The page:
10) Do not give up your healthy, scriptural boundaries at any price. In these situations follow the words of St. Paul.

“Watch your life and doctrine closely. Persevere in them, because if
you do, you will save both yourself and your hearers.” 1 Timothy 4:16  (NIV)

11) Don’t fall into the “Four Pitfalls of Power-Driven Ministry.” Though often touted as being “of the Gospel” they are simply crass legalism gone woefully awry.

Four Pitfalls Of Power-Driven Ministry
Avoiding accountability and communication with the congregation and denominational supervision because one has a “call;”
Exalting the pastoral office to the point of exhibiting domineering, unbiblical and even unethical behaviors whether or not done under the guise of  a “Scriptural mandate,” or “Biblical or historical proof texts,” or “proper church discipline.” Such actions are usually politically suicidal and ought not to be initiated without prior in-depth consultation with the appropriate denominational overseer;
* Describing ones ministry in such a  way so that evangelism, visitation, Christian hospitality are considered unnecessary as long as you preach on Sunday; and
Elevating the pastoral office in such a manner that it avoids accountability, subjugates the appropriate exercise of power in the church, and voids the validity of God-pleasing lay ministry.
12) Learn to let the Word of God go and work as God wills (cf. Isaiah 55:10-11). Letting go of the outcomes of preaching the Word of God–Law and Gospel–can be difficult. Some pastors never do. Others learn it in the school of hard knocks. It’s the fearful, uncertain part of the prophetic office.
But it’s also the joyful part. Its where the surprises, the wonder, and the awe is. When preachers see the Spirit working and changing their lives and the lives of others, they get the  get the tingling, joyful and exhilarating feeling exclusive to those who preach the Gospel. They get the “Gospel rush.”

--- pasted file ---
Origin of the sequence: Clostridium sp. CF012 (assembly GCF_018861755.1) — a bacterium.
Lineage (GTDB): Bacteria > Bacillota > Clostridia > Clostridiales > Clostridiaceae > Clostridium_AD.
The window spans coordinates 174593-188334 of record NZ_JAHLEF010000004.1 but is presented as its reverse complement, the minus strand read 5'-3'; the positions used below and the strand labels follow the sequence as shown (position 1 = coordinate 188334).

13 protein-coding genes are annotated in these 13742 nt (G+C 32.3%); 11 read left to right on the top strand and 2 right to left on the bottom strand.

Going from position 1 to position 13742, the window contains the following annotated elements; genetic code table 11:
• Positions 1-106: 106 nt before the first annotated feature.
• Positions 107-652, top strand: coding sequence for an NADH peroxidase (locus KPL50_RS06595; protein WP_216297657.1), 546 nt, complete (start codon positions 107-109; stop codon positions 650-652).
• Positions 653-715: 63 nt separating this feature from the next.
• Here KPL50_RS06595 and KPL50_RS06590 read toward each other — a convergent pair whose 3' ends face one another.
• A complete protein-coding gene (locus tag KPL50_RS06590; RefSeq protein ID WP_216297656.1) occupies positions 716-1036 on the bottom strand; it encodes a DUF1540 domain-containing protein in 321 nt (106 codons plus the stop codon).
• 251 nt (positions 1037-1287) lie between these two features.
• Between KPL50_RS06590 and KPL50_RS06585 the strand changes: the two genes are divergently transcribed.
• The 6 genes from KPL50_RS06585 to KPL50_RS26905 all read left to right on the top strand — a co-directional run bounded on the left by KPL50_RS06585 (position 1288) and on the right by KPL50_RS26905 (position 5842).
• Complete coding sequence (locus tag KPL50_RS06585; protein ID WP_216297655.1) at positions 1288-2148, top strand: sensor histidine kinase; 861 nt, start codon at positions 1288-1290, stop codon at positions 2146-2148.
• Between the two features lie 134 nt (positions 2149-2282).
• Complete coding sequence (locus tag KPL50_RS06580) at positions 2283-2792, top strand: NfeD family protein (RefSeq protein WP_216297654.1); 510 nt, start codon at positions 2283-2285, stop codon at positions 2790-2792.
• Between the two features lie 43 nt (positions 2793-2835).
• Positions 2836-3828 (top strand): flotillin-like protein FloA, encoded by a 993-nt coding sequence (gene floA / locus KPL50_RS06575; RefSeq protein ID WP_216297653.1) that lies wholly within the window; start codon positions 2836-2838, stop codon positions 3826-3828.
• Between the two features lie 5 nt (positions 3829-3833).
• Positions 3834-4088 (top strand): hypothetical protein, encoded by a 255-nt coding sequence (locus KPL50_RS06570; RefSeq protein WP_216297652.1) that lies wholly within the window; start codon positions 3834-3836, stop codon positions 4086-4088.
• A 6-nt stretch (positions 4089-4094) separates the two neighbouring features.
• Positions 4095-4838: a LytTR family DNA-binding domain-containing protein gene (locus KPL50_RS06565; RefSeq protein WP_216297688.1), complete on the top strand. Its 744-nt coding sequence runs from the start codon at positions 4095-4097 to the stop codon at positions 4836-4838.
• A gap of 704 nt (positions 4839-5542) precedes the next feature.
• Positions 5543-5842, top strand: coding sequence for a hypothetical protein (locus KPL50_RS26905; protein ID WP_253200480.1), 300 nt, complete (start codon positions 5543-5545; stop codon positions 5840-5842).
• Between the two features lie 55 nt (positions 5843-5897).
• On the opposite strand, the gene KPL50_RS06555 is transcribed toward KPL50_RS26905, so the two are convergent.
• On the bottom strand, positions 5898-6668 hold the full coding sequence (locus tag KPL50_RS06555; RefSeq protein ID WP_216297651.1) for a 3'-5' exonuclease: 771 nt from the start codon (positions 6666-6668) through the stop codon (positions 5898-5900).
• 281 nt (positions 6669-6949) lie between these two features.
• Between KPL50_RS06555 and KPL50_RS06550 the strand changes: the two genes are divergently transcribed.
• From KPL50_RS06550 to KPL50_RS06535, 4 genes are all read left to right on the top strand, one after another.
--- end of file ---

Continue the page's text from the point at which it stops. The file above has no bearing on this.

Is There A Place For The Law?
Certainly there is. But it’s not to dominate, intimidate or motivate in ways contrary to the nature of the Gospel. As the writings of the Major and Minor Prophets indicated, even in the most blatant situations of moral depravity the Gospel still predominated! Forgiveness and reconciliation, the hallmarks of the Gospel, were always the predominating intended objective of their preaching.
The issue is not whether or not the Law will be preached. It will. It should be. It dare not be. Like the Gospel, the Law is God’s Word. It is that by which the Spirit’s action brings about appropriate contrition and repentance which leads to the Gospel. The real issue, however, is whether the Gospel will pre-dominate preaching, worship, prayer and every aspect of personal, professional, and congregational life.
The Law, in a most simplistic sense, is an answer for directing one saved and driven by the Gospel who asks, “God, how can I serve you? How can I thank you? What is it that you would have me to do?”
As long as a believer’s response of faith is driven by the spontaneous joy of the Gospel it is healthy. The moment the Gospel motivation is lost and it becomes mandatory, legislated and or tied to reward or punishment, it is Law dominated.

Let The Gospel Dominate Everything!!!

Are you ready to see what God can really do in your church? Are you strong and secure enough in your Christian faith to preach the Gospel “in and out of season?” Are you ready to see what happens when the dynamic power of the Gospel is turned loose in your congregation? Then let the Gospel dominate. Let it rule!
Its not a quick-fix. It’s not magic. But it is where the joy is. It is the essence of our calling. So what’s holding you back? Let the Good News of Gospel go forth wherever it may go and do whatever it is that God has desired for it.

“As the rain and the snow come down from heaven, and do not return to it without watering the earth and making it bud and flourish, so that it yields seed for the sower and bread for the eater, so is My Word that goes out from My mouth:

It will not return to me empty, but will accomplish what I desire and achieve the purpose for which I sent it.

[As you preach the Gospel] You will go out in joy and be led forth in peace; the mountains and hills will burst into song before you, and all the trees of the field will clap their hands.

Instead of the thorn bush will grow the pine tree, and instead of briers the myrtle will grow. This will be for the Lord’s renown [not yours], for an everlasting sign, which will not be destroyed.”                                  Isaiah 55:10-12 (NIV)

Thomas F. Fischer